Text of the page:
Jamie Adam was one of the first people to gain aerial access to the site of the Srebrenica massacre, as part of the UN's de-mining programme in Bosnia in 1996. Here he gives a compelling account of his experiences.
I was brought in by the UN in early 1996 to help set up the de-mining programme in Bosnia-Hercegovina, as deputy head of the overall programme and head of the Mine Action Centre Sarajevo Region.
At this stage, most of the utilities were cut off or intermittent around the country because everything was heavily mined and booby-trapped.
Initially, we had to go through several minefields just to get into our temporary offices in a bombed-out factory near the airport.
One of the most abiding memories of my tour, though, was having to go out one day to survey all the mass atrocity sites in Bosnia-Hercegovina.
We were trying to work out a safe way of getting investigators for the International Criminal Tribunal for the former Yugoslavia (ICTY) in without being blown up, as many of the sites were camouflaged and heavily booby-trapped.
A representative of the ICTY and I took a US helicopter to look at each site and discuss recommendations, plus several combat cameramen to record evidence. A second helicopter full of assorted personnel came along "for the ride".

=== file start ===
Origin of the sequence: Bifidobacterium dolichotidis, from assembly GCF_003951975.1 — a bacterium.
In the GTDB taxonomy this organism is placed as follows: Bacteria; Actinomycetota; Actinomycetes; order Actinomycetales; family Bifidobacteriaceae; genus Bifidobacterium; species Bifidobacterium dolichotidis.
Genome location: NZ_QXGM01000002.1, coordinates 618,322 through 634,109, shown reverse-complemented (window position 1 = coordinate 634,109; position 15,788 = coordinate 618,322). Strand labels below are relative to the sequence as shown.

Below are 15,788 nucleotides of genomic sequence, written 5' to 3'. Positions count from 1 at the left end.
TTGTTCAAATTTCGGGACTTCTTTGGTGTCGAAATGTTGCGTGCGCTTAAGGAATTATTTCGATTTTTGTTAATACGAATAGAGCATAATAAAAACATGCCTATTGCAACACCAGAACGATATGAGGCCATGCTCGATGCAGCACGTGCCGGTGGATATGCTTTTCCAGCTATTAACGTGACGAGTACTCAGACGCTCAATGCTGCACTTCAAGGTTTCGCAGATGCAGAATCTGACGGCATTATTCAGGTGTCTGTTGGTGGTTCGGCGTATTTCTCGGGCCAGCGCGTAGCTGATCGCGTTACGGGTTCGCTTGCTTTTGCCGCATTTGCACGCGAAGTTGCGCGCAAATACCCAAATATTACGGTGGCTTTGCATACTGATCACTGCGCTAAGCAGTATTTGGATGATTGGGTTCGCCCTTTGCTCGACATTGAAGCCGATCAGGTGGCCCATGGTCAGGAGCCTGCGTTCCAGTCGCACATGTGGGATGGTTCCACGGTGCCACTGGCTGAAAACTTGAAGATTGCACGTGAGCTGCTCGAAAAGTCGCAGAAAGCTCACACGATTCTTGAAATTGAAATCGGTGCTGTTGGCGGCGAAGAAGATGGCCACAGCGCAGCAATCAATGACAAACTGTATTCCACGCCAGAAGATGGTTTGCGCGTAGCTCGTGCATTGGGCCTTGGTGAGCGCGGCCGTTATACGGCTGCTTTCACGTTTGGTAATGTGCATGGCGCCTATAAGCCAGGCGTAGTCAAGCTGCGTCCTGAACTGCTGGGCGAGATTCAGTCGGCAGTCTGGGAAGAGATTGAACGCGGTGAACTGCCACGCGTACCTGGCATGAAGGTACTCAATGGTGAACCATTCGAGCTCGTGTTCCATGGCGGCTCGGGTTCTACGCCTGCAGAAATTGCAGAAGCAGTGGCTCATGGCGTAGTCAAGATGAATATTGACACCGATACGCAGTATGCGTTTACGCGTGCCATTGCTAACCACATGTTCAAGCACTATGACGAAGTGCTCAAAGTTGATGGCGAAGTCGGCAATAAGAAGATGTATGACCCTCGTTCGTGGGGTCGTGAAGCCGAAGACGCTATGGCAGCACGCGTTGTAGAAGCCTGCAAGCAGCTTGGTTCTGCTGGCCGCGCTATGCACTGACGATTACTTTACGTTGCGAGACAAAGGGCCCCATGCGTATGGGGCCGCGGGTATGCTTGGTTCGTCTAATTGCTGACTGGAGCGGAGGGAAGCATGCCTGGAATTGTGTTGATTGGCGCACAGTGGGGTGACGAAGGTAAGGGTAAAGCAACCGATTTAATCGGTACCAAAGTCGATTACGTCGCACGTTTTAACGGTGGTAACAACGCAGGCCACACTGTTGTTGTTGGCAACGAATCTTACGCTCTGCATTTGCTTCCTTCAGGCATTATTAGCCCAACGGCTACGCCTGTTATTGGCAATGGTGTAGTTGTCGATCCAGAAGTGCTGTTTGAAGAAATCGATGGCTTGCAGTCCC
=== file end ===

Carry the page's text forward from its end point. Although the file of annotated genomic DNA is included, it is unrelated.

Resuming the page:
Flying over villages at low level, you could see where certain individual houses had been selectively flattened - reportedly often by herding the family inside with the gas on, and then throwing a grenade in.
I'd never seen houses reduced to a mere plinth before.
It varied from village to village as to which ethnic grouping had suffered - they were all as bad as each other. In some places, you could see where large numbers of people had been lined up against a wall and shot.
Srebrenica was by far the worst.
For several kilometres, you could see evidence of where huge numbers had been herded up a dead-end valley (after reportedly being told it was a safe route out of the area) and then machine-gunned.
The whole valley was scattered with personal belongings and remains of clothing.
There were no bodies - carrion would have removed any remains left by then - but there were many mass graves.
These had been camouflaged quite carefully with piles of logs so they would have been hard to spot from the ground. It was only from the air that the signs of recent digging were clearly visible underneath.
It was clear that some really, really bad stuff had happened here.
The people in the second helicopter, who had been very gung ho at the start of the day, were absolutely silent later on. I suspect that they, like me, still remember that view of Srebrenica even now.
I still, somewhere, have some of the photos I took of Srebrenica from the air, and for me it remains the nadir of humanity in the Balkans.
Jamie Adam was the deputy head of the UN Mine Action Centre for Bosnia-Hercegovina in Sarajevo in 1996, and went on to work for Nato as a Balkans specialist